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Smoking re-initiation after cessation program : Comparison of associated factors between young and older adults. / Kukkamalla, Meena A.; Pentapati, Kalyana C.; Suresh, Gowtham; Goyal, Ruchika; Cornelio, Sonali M.

In: Journal of Natural Science, Biology and Medicine, Vol. 4, No. 2, 01.07.2013, p. 440-444.

Research output: Contribution to journalArticle

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T1 - Smoking re-initiation after cessation program

T2 - Comparison of associated factors between young and older adults

AU - Kukkamalla, Meena A.

AU - Pentapati, Kalyana C.

AU - Suresh, Gowtham

AU - Goyal, Ruchika

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N2 - Objective: To evaluate the associated factors in reinitiating the smoking habit among the participants of a smoking cessation program conducted in a tobacco cessation clinic of Manipal University, Manipal. Materials and Methods: This cross-sectional study was conducted among participants of a smoking cessation program who reinitiated smoking habit. A self-administered questionnaire was used that had information on demographic, habit history, knowledge on harmful effects of smoking behavior related to oral cavity and associated factors due to which individual was unable to quit the habit. Results: A total of 102 males (mean age = 39.91 ± 9.57) constituted the final sample. The results showed that habitual smokers were more likely to be ≥40 years and occasional smokers were all reported to be <93 years (P < 0.001). Cigarette smokers were more likely to be of younger age group while majority of the Beedi and cigarette + Beedi smokers were older adults (P < 0.001). The mean duration of the habit was significantly higher for older adults than young adults (P < 0.001). There was no significant difference in the number of packs between the age groups (P = 0.054). A significantly higher proportion of young adults than older adults were aware about oral cancer (P < 0.001). Significantly higher proportion of older adults than young adults tend to have a closest person to be a smoker (P = 0.05). A significant higher proportion of young adults reason their habit as for pleasure (84.6%) and relaxation (68.8%), while older adults reason it to be as tension (64.1%) or combined factors (70.6%). Peer pressure was almost same in both the age groups (P = 0.006). There were no significant differences in the withdrawal symptoms among young and older adults (P = 0.41). Conclusion: Considerable differences were noticed between younger and older age groups in the factors which might play a role in re-intiating the smoking habit. A structured cessation program focused more on the above characteristics should be planned in public health programs based on the characteristics of the participants.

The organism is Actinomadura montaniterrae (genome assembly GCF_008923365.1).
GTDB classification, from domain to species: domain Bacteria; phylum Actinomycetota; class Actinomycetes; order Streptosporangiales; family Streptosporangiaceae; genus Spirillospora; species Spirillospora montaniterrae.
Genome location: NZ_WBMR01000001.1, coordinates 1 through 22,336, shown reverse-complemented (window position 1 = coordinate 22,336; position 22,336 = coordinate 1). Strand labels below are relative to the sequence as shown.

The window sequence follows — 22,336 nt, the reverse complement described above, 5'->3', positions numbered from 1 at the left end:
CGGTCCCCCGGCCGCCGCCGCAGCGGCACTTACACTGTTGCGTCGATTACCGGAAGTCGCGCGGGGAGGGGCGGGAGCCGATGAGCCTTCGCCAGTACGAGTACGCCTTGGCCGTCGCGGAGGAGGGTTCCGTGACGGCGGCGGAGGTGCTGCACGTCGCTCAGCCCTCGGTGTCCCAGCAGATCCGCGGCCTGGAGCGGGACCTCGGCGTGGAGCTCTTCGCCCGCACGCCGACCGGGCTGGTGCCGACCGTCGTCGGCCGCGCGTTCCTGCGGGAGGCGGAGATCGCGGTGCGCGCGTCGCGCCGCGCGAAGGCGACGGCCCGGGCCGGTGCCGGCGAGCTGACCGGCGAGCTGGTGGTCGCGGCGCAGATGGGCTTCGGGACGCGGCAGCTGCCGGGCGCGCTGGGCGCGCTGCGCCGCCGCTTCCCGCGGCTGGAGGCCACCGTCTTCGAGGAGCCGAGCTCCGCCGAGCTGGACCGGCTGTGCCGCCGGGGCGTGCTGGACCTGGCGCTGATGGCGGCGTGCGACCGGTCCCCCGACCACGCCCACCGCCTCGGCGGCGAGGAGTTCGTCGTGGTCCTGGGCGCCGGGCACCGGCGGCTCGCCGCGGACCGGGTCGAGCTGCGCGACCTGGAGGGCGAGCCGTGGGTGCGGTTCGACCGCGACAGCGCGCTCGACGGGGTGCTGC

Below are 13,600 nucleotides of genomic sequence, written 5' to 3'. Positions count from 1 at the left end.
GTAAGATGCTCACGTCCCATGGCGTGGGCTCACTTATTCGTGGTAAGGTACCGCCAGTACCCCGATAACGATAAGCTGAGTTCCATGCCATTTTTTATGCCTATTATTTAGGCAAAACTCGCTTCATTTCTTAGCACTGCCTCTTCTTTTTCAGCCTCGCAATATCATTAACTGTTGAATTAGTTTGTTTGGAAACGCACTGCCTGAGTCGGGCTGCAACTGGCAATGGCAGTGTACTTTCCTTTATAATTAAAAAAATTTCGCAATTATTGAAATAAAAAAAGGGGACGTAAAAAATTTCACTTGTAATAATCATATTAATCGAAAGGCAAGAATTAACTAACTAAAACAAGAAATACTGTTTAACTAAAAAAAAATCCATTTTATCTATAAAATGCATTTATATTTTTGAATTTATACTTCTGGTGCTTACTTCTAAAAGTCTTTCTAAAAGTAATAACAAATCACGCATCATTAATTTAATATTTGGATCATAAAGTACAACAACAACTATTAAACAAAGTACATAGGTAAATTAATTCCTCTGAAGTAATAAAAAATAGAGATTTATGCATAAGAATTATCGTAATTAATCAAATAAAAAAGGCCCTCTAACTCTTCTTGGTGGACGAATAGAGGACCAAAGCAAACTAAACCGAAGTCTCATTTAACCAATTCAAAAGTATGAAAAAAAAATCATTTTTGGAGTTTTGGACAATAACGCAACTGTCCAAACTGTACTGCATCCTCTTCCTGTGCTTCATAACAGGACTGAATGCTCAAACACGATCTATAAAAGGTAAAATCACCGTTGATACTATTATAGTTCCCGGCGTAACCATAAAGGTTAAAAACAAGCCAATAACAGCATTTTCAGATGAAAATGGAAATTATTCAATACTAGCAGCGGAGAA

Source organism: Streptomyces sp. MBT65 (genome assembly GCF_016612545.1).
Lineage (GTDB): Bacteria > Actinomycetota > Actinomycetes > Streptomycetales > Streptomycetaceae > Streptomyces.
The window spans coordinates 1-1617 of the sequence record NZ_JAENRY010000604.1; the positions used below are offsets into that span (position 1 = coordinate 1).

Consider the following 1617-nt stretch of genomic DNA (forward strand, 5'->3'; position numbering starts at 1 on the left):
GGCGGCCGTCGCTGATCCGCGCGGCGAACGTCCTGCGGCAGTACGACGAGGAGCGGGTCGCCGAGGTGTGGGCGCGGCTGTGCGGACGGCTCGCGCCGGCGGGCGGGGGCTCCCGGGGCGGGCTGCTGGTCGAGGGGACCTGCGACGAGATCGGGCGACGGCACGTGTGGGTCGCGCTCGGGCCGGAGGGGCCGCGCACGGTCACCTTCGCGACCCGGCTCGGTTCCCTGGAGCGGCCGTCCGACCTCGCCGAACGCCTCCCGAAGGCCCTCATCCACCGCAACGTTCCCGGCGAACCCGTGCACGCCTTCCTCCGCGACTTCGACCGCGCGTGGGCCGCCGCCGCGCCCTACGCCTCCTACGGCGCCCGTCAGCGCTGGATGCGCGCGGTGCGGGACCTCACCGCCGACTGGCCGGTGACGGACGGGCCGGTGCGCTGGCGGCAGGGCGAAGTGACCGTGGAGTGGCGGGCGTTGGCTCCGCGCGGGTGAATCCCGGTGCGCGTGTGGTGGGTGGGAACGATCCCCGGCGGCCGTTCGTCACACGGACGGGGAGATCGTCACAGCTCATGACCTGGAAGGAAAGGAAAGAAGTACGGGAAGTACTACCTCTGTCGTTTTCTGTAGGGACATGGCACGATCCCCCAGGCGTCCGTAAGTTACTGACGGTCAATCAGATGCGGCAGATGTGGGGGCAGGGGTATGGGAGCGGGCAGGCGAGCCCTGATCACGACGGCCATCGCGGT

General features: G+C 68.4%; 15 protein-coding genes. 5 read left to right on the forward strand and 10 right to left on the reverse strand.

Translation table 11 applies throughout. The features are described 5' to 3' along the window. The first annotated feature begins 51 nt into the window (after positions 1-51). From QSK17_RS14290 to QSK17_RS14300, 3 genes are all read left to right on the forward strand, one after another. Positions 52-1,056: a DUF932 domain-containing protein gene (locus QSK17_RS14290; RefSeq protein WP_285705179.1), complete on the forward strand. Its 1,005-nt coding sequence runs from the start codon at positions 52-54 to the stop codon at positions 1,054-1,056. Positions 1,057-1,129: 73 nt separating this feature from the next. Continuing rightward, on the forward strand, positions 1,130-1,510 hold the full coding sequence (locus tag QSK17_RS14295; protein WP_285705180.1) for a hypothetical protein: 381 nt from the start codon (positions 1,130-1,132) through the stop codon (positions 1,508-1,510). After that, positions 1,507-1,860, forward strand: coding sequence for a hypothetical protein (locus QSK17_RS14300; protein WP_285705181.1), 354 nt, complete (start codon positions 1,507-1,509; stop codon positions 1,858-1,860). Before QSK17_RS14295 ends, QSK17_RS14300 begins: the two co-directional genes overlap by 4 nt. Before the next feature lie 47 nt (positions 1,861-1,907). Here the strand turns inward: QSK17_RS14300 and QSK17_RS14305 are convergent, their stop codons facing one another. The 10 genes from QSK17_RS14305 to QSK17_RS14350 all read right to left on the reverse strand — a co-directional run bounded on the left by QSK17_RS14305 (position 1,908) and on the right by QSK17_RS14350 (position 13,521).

AB - Objective: To evaluate the associated factors in reinitiating the smoking habit among the participants of a smoking cessation program conducted in a tobacco cessation clinic of Manipal University, Manipal. Materials and Methods: This cross-sectional study was conducted among participants of a smoking cessation program who reinitiated smoking habit. A self-administered questionnaire was used that had information on demographic, habit history, knowledge on harmful effects of smoking behavior related to oral cavity and associated factors due to which individual was unable to quit the habit. Results: A total of 102 males (mean age = 39.91 ± 9.57) constituted the final sample. The results showed that habitual smokers were more likely to be ≥40 years and occasional smokers were all reported to be <93 years (P < 0.001). Cigarette smokers were more likely to be of younger age group while majority of the Beedi and cigarette + Beedi smokers were older adults (P < 0.001). The mean duration of the habit was significantly higher for older adults than young adults (P < 0.001). There was no significant difference in the number of packs between the age groups (P = 0.054). A significantly higher proportion of young adults than older adults were aware about oral cancer (P < 0.001). Significantly higher proportion of older adults than young adults tend to have a closest person to be a smoker (P = 0.05). A significant higher proportion of young adults reason their habit as for pleasure (84.6%) and relaxation (68.8%), while older adults reason it to be as tension (64.1%) or combined factors (70.6%). Peer pressure was almost same in both the age groups (P = 0.006). There were no significant differences in the withdrawal symptoms among young and older adults (P = 0.41). Conclusion: Considerable differences were noticed between younger and older age groups in the factors which might play a role in re-intiating the smoking habit. A structured cessation program focused more on the above characteristics should be planned in public health programs based on the characteristics of the participants.